Lessons from Lima

Posted on December 19th, 2014 by Jennifer Klein

Associate Directors Jennifer Klein and Jessica Wentz

logoWorking into the early morning on Sunday, negotiators from almost 200 nations finally reached an agreement after the two-week United Nations Conference of the Parties (COP) in Lima, Peru. UN officials were scheduled to release the agreement at noon on Friday. However, the negotiations ran past the deadline, and delegates spent the final 36 hours scrambling to finalize the draft document which will form the framework for a global accord to be signed next year in Paris.

The Lima Accord provides that countries will submit plans indicating their emissions mitigation targets and the steps they will take, including implementing new domestic laws, to reach these targets. These mitigation plans, known in UN parlance as Intended Nationally Determined Contributions (INDCs), are to be submitted by the first quarter of 2015 for “those Parties ready to do so.” By November 1, 2015, the UNFCCC will prepare a report on the gap between the Parties’ aggregate pledges and the emissions pathway consistent with avoiding severe climate change impacts.

All Parties, not just developed countries, are invited to submit INDCs. The willingness of developing countries, including major emitters like India and China, to work towards limiting their own emissions is one of the major accomplishments of the Lima talks. In contrast, the 1997 Kyoto Protocol did not require emissions cuts from developing nations. Largely due to this omission, the Kyoto Protocol was never submitted for ratification in the United States. Thus, the Lima Accord represents a departure from the past two decades of climate change negotiations, which drew a stricter distinction between developed and developing nations. On the other hand, developed countries are still expected to contribute their fair share; the Lima Accord “underscores” the “principal of common but differentiated responsibilities” and directs Parties to discuss how their INDCs are “fair and ambitious, in light of [] national circumstances.”

Major compromises were struck in the course of the negotiations, resulting in a largely voluntary agreement that leaves much to be determined between now and next year’s conference in Paris. First, there is no legal repercussion if Parties fail to submit an INDC by the March deadline, or even if they fail to submit one at all. There is also no mechanism, other than global peer pressure, to ensure that countries’ INDCs are ambitious in their emissions reductions goals. Nor were rules put in place regarding the information countries must provide in their INDCs or a standard set of metrics for measuring mitigation targets.

Moreover, although the recent United States-China climate change pact brought momentum and optimism to the negotiations in Lima, China resisted efforts to establish a system to monitor Parties’ mitigation actions. Thus, the Lima Accord does not contemplate a mechanism to ensure that Parties follow through with their pledges. Additionally, certain issues are not explicitly addressed in the Lima Accord. For example, while developed countries are urged to provide financial support to developing countries for mitigation and adaptation actions, INDCs need not include information regarding finance countries’ financial pledges. Similarly, Parties are “invite[d]…to consider communicating their undertakings in adaptation planning” in their INDCs, but the Lima Accord does not provide guidance as to the information that should be provided regarding adaptation plans.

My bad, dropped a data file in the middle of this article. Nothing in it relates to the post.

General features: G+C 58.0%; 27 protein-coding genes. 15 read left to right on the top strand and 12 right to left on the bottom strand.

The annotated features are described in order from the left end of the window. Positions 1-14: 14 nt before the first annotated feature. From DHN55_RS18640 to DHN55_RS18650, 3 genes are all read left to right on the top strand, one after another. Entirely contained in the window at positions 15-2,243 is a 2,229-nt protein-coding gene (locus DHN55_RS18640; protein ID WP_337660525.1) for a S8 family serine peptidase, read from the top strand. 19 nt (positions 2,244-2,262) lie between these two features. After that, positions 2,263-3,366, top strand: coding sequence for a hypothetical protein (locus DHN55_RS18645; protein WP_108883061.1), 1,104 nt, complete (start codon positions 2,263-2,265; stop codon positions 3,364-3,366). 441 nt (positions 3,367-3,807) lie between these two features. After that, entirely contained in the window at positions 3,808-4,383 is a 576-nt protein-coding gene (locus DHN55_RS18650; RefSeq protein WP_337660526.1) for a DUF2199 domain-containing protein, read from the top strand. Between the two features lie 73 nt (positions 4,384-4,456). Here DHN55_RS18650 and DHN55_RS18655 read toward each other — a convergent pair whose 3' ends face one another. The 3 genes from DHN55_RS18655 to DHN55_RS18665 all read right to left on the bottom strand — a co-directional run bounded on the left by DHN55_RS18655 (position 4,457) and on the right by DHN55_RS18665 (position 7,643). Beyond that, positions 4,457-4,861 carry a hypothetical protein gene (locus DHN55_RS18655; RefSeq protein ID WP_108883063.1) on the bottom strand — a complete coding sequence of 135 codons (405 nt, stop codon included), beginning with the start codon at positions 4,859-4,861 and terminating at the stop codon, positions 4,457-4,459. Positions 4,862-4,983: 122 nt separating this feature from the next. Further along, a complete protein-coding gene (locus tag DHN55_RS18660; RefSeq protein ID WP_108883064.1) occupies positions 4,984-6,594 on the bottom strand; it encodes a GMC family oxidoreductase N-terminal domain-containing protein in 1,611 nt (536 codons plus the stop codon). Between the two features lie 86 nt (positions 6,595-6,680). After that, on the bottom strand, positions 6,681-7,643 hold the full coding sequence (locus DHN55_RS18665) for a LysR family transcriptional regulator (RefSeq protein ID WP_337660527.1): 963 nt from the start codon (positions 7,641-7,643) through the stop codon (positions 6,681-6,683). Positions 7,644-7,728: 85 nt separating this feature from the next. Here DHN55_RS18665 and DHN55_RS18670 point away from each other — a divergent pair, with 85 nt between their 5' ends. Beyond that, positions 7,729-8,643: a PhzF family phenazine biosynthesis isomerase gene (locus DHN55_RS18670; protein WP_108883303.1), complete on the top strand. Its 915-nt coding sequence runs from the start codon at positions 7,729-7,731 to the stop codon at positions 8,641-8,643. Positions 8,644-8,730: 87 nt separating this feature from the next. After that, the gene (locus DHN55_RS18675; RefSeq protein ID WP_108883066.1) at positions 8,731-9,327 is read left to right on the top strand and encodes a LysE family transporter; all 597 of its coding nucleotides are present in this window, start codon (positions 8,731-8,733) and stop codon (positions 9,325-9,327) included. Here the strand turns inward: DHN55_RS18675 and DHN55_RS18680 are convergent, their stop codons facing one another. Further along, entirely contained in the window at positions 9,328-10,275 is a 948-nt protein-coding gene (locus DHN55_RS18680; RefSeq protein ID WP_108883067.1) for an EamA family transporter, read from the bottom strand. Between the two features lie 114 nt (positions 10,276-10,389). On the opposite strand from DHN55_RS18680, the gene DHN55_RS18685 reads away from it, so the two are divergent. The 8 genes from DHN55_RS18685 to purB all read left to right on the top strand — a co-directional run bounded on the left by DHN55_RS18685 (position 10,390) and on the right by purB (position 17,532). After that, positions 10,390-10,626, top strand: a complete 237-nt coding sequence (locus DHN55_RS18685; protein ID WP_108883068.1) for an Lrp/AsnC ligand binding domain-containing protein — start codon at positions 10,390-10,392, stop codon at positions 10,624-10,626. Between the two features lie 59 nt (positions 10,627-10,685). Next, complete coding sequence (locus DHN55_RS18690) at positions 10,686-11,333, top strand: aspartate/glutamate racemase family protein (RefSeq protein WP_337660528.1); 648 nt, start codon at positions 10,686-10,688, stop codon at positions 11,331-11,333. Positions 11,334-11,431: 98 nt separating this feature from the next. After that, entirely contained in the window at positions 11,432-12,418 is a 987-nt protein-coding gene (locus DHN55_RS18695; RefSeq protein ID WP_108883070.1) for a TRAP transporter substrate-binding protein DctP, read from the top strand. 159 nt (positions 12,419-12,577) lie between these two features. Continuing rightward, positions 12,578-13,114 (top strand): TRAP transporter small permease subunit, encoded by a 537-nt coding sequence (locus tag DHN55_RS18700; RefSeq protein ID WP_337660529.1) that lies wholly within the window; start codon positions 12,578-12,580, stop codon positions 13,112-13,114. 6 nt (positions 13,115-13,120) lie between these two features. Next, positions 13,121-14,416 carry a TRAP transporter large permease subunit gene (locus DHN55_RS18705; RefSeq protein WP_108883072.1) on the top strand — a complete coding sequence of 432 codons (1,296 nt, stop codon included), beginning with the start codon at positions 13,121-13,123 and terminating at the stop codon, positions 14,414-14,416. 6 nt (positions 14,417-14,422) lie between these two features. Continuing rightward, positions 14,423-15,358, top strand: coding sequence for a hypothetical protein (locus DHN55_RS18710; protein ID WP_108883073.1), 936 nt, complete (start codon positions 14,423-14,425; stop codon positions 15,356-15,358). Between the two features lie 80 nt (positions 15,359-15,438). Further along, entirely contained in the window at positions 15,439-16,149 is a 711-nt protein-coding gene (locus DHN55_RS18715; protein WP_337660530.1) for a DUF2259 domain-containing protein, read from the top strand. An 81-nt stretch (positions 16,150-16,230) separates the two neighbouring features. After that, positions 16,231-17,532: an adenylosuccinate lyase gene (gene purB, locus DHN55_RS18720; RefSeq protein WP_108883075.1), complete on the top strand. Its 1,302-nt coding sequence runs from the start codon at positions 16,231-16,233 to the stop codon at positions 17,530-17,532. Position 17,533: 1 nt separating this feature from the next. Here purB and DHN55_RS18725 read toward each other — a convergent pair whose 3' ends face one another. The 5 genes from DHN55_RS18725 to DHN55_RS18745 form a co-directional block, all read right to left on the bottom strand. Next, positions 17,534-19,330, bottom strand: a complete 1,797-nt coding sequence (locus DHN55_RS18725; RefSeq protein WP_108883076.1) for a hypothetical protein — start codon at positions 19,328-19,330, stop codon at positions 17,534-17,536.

Source: UNFCCC

Source: UNFCCC

In short, the Lima Accord, while notable for eliminating the distinction between developing and developed countries in its invitation for INDCs, includes no legally binding requirements and relies almost exclusively on global peer pressure to enforce its directives. It remains to be seen whether peer pressure will be sufficient to spur world leaders to enact ambitious new laws to combat climate change leading up to next year’s conference in Paris.

During the Lima talks, the Sabin Center for Climate Change Law worked with the Legal Response Initiative (LRI) to provide pro bono legal services to the Least Developed Countries (LDCs) participating in negotiations at the COP. LRI connects poor and particularly climate vulnerable developing countries to its worldwide network of lawyers, who provide free legal support, give hands-on assistance during meetings, draft legal opinions, and build the capacity of lawyers and negotiators from developing countries.

Sabin Center Associate Director Jennifer Klein and former Associate Director Meredith Wilensky assisted LRI in Lima by fielding queries during the negotiations and developing LRI’s relationships with LDC delegates from Bangladesh, Botswana, Malawi, and many other nations. At the Sabin Center office in New York, Associate Director Jessica Wentz ran a “mini situation room,” where she directed queries to North American legal experts.

The Sabin Center and LRI received a wide variety of legal queries from LDC delegates, ranging from broad requests for a summary of likely COP outcomes to specific legal questions about negotiation procedures. Some of the substantive topics covered included: possible pathways for incorporating a more robust focus on human rights into the overarching framework for global climate governance, the legal significance of adaptation commitments included in the parties’ INDCs, and an evaluation of different mechanisms for incorporating the draft negotiating text into the ADP decision.

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